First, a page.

Landmannalaugar means “hot springs of the locals” and owes its name to the numerous geothermal phenomena of the surroundings which have colored the rocks with hues as pretty as they are amazing. The site lies southeast of Hekla volcano and was largely created by the activity of the subglacial Torfajökull volcano. Several hot springs dot the landscape, one of them being directly developed in the immediate vicinity of the site campsite. Landmannalaugar is part of the Fjallabak Nature Reserve, established in 1979 to protect the incredible geological phenomena that still occur there today, to the delight of travelers like yours truly.
In the heart of a land of a thousand colors
As we leave the Icelandic capital, the road takes us first through Iceland’s richest farmlands before venturing into the scenic Þjórsárdalur region with its glacial river and famous Hjálparfoss waterfall, near which we mark our first break. We have time to admire the double waterfall and even to climb a nearby hill to admire the beautiful surrounding landscape. It cannot be seen in the photos, but we are harassed by small midges, harmless but very annoying!
We take the road again through a desolate landscape on a rocky and gravelly road. The driving is somewhat chaotic and we are swayed on all sides as we follow what can be called a “road” to the top of a promontory. At the top of the latter, we mark a new stop, just in front of the glacier lake Ljótipollur. It occupies the bottom of a maar created during the volcanic eruption of Brennisteinsalda in 1477. It is one of the most famous and photographed lakes in this region of the country because of its waters of a magnificent dark blue, its shores with reddish lava and the frequent presence of snow, these three colors reminiscent of those of the Icelandic national flag. The place is sublime, enchanting and I look forward to continuing this trip in order to admire the other natural wonders of the region!
The scenery begins to change, quickly, inexorably. We drive on mountain roads, cross several rivers in this rocky region to finally reach the oasis of Landmannalaugar. I haven’t set my foot down yet as I’m literally blown away by the scenery around me and I’m seriously lacking in words to describe what I’m seeing. From my travel guide, I knew that the mountains of the region are known for their multiple range of colors, but what I see is way beyond my imagination: it is a veritable cacophony of yellow, pink , fluorescent green and purple, brown, black and white, ocher, etc. So I will take advantage of my free time there to do a short hike of about 2 hours through the different sites to the top of Blahnjukur, the “Blue Peak” which dominates the valley to the east.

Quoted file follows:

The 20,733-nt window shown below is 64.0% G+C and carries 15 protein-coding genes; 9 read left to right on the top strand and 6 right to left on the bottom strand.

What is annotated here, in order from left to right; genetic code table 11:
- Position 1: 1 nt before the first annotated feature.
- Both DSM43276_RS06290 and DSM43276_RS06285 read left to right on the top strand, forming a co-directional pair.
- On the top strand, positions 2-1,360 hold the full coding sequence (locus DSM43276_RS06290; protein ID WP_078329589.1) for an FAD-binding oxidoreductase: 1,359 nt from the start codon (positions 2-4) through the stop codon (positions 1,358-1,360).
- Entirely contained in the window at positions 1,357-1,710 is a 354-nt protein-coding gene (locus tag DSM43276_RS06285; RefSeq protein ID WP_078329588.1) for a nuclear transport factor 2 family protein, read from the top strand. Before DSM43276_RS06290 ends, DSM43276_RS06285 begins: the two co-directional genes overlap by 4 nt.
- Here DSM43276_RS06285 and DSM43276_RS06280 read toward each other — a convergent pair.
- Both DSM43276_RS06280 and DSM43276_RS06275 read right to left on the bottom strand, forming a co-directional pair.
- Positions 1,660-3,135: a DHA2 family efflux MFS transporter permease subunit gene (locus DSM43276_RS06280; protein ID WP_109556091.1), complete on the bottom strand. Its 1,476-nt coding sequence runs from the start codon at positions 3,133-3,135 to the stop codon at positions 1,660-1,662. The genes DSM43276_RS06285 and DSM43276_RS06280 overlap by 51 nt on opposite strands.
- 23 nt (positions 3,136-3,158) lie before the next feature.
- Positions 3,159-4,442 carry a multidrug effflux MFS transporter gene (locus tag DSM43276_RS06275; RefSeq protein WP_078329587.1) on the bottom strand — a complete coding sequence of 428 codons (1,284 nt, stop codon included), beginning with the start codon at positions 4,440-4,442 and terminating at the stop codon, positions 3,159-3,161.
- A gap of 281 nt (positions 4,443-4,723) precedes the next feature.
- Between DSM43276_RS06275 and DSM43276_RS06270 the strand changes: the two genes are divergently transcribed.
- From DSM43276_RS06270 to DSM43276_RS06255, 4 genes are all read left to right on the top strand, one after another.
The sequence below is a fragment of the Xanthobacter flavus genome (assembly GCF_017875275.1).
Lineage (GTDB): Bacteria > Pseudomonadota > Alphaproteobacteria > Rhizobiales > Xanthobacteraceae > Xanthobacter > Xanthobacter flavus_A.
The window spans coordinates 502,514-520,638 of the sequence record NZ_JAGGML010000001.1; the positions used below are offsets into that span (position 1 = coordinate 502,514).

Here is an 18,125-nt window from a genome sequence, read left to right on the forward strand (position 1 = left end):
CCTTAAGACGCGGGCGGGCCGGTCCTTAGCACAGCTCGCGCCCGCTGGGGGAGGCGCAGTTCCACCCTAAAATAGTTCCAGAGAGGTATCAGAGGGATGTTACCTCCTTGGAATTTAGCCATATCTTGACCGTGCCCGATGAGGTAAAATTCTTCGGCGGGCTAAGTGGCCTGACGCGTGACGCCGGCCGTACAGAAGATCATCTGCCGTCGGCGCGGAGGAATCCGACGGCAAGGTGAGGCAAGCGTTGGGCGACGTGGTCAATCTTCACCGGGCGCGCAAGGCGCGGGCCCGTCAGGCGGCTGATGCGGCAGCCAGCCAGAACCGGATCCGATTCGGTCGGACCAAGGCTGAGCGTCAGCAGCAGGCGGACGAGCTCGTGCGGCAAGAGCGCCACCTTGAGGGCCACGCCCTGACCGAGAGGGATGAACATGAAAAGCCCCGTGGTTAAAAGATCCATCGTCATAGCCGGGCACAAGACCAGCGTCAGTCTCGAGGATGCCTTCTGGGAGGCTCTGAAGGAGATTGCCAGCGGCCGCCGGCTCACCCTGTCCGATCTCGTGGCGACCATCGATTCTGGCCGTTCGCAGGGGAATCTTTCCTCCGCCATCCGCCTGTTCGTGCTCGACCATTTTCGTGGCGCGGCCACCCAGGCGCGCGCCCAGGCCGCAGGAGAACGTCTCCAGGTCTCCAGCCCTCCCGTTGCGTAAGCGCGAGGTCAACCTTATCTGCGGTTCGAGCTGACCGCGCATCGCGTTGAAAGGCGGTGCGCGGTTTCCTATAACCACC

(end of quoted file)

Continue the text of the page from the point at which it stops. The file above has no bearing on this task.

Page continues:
As I climb, the landscape changes and transforms. I zigzag between rocks in the middle of an ancient lava field, then come to more grassy terrain, surrounded by snow-capped peaks on one side and rocky mountains on the other. It’s really beautiful and I am ecstatic with every step! Yes really, the best way to discover Landmannalaugar is on foot, no doubt about it! With good shoes (and a good windproof and waterproof jacket, you never know), you can venture as close as possible to the most interesting places on the site. Maps and all the essential information are available at the reception of the site’s refuge / campsite. There is something for all tastes, and all physical conditions too: several marked loops ranging from 30 minutes to 3-4 hours are available and leaving in almost all directions!
The best known of Iceland’s treks is quite possibly the Laugavegur, which traditionally starts from Landmannalaugar and takes motivated walkers for 4 days through the country’s most impressive natural and desert sites, before bringing them back to the haven of peace. trees that constitutes the Thorsmork nature reserve. It is possible to continue for a fifth day